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mcfish
06-08-2005, 05:06 PM
This is a quote from the Carl Everett tinfoil hat schedule thread. Interleague play is national league favored because of the DH rules.I have always disagreed with this statement. I would think it would be the exact opposite.

In NL parks, the AL teams lose a hitter, but it's not like the NL teams have an extra one. NL pitchers are for the most part extremely crappy hitters, except for the occasional bunt I just don't see how it's that big of an advantage.

In AL parks, on the other hand, AL teams have their hitter back, for most teams a guy who is on the roster just to hit and to do so well. NL teams don't have this person on their roster - they have to use one of their bench players in the game for the extra spot. The role players are usually defensive backups, speedsters, maybe a good pinch hitter. Not the caliber of a starting AL DH though.

I'm just wondering what other people's thoughts on this are. Who really has the advantage in interleague play, or is it just another baseball game?

Mickster
06-08-2005, 05:22 PM
NL is at an advantage if for nothing else than NL pitchers having experience hitting on a semi-regular basis whereas AL pitchers have virtually none. Remember that there are NL pitchers that put up solid ABs. There are currently 22 NL pitchers with a min. of 13 AB's with a BA over .220. You can call it "bunk" and say that 20-30 AB's is not a good sample size but an NL SP will only have about 25-30 AB's at this point in the year if he's staying deep into games.

mcfish
06-08-2005, 05:26 PM
NL is at an advantage if for nothing else than NL pitchers having experience hitting on a semi-regular basis whereas AL pitchers have virtually none. Remember that there are NL pitchers that put up solid ABs. There are currently 22 NL pitchers with a min. of 13 AB's with a BA over .220. You can call it "bunk" and say that 20-30 AB's is not a good sample size but an NL SP will only have about 25-30 AB's at this point in the year if he's staying deep into games.I'm not saying that the NL has no advantage at all. I agree that that is an advantage, but I think that it is outweighed by the AL advantage of having 9 starting offensive players on the roster instead of 8 when the games are in AL parks. There's 16 teams in the NL with 5 starters each, all of whom should have 13+ AB's. In my opinion 22 not quite awful hitters out of 80+ is not that big of an advantage compared to having the ninth "starter" on the roster.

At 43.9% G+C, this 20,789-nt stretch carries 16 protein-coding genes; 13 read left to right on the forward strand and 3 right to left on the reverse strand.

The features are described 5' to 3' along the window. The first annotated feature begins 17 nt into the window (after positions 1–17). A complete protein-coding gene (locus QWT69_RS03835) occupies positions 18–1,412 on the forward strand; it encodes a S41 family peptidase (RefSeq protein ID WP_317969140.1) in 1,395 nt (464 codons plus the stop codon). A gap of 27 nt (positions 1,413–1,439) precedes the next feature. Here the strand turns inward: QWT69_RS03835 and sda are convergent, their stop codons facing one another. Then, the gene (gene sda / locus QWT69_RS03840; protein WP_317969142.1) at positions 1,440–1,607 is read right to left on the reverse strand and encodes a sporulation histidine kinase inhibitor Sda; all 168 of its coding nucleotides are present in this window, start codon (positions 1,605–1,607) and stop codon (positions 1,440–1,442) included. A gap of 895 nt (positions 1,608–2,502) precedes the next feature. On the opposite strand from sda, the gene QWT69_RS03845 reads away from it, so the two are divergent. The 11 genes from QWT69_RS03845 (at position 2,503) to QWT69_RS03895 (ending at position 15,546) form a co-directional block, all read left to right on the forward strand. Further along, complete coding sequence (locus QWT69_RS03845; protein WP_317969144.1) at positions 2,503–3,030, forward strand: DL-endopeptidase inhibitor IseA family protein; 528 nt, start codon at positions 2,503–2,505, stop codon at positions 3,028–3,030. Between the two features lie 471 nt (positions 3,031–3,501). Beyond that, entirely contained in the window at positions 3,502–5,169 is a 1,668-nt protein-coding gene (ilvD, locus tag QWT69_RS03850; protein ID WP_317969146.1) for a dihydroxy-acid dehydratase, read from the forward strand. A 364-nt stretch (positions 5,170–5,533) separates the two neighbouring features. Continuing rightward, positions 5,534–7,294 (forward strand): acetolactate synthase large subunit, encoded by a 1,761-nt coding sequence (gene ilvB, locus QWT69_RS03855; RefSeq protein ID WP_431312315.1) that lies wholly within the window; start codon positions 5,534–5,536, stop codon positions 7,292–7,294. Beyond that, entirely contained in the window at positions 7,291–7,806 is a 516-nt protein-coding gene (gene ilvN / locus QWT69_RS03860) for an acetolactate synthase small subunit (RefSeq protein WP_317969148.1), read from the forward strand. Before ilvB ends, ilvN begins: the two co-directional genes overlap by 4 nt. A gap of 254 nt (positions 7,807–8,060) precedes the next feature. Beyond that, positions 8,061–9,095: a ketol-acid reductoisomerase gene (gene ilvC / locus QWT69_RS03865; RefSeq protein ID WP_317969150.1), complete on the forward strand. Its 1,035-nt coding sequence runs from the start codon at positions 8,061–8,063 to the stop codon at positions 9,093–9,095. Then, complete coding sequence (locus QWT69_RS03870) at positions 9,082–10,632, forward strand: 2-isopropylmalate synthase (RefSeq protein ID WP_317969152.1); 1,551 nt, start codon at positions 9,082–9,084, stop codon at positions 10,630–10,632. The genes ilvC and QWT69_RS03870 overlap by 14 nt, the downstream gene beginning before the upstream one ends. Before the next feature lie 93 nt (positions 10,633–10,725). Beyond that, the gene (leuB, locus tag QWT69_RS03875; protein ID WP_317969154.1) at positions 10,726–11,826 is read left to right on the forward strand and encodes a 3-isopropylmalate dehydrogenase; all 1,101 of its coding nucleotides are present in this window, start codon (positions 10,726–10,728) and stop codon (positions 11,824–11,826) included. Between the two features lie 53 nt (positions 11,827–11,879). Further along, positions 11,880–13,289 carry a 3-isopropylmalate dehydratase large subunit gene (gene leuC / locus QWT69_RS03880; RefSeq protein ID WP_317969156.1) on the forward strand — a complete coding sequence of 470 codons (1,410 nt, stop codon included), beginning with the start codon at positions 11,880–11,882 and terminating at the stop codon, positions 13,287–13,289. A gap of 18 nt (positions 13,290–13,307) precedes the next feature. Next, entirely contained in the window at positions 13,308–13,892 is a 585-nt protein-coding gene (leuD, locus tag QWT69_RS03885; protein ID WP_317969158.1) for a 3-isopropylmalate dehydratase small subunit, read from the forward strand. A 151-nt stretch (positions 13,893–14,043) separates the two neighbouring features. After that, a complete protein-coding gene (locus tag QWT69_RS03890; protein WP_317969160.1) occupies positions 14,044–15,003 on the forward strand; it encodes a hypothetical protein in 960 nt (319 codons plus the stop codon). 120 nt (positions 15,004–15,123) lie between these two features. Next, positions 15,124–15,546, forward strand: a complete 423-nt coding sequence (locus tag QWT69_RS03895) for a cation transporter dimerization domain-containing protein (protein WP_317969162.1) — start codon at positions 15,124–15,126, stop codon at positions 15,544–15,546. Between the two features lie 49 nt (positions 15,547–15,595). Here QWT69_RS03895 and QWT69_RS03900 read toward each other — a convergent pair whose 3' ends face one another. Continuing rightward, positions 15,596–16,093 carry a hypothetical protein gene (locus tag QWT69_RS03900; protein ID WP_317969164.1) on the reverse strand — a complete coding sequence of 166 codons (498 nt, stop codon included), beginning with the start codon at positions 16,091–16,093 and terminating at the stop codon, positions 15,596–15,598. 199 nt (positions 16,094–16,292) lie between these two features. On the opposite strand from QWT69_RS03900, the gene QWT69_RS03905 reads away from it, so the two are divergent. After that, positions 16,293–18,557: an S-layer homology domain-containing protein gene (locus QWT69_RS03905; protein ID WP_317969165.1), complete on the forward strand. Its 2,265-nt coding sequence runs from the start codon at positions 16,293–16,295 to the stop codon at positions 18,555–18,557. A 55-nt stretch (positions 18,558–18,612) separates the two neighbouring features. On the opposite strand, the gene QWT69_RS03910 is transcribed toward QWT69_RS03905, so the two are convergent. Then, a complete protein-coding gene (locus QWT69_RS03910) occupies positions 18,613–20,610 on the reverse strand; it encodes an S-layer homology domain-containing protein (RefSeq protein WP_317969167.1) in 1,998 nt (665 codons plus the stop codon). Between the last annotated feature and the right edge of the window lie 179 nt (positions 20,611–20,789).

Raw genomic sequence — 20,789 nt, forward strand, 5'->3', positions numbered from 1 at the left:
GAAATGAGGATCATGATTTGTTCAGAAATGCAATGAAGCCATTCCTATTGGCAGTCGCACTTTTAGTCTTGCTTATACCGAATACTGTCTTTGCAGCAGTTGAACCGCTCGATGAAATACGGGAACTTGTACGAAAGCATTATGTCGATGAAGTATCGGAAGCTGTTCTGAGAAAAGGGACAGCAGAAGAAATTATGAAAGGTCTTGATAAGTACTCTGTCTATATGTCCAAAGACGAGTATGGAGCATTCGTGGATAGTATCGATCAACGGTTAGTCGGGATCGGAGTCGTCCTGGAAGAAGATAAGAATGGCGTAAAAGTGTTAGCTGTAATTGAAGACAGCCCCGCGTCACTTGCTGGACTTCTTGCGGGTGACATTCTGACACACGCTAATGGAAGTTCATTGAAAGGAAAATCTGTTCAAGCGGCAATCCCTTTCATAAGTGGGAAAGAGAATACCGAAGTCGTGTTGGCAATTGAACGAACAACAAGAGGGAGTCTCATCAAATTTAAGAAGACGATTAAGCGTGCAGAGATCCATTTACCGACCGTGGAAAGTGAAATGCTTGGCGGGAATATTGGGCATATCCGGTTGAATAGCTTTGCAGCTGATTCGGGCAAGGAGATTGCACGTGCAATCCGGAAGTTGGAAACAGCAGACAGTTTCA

sdccpa
06-08-2005, 06:42 PM
I think the advantage is to the NL. The AL pitchers don't even think about hitting until they're getting ready to go to an NL park. The NL pitchers working on hitting a little more often.

He gone
06-08-2005, 08:58 PM
Did you hear what Crusty Baker said?

He said the Scrubs don't have an advantage in interleauge play because all the AL teams watch them on TV. They are scouting them :o:

RKMeibalane
06-08-2005, 09:07 PM
Did you hear what Crusty Baker said?

He said the Scrubs don't have an advantage in interleauge play because all the AL teams watch them on TV. They are scouting them :o:

The next intelligent comment from Dusty Baker will be his first.

StillMissOzzie
06-09-2005, 02:34 AM
I'm not saying that the NL has no advantage at all. I agree that that is an advantage, but I think that it is outweighed by the AL advantage of having 9 starting offensive players on the roster instead of 8 when the games are in AL parks. There's 16 teams in the NL with 5 starters each, all of whom should have 13+ AB's. In my opinion 22 not quite awful hitters out of 80+ is not that big of an advantage compared to having the ninth "starter" on the roster.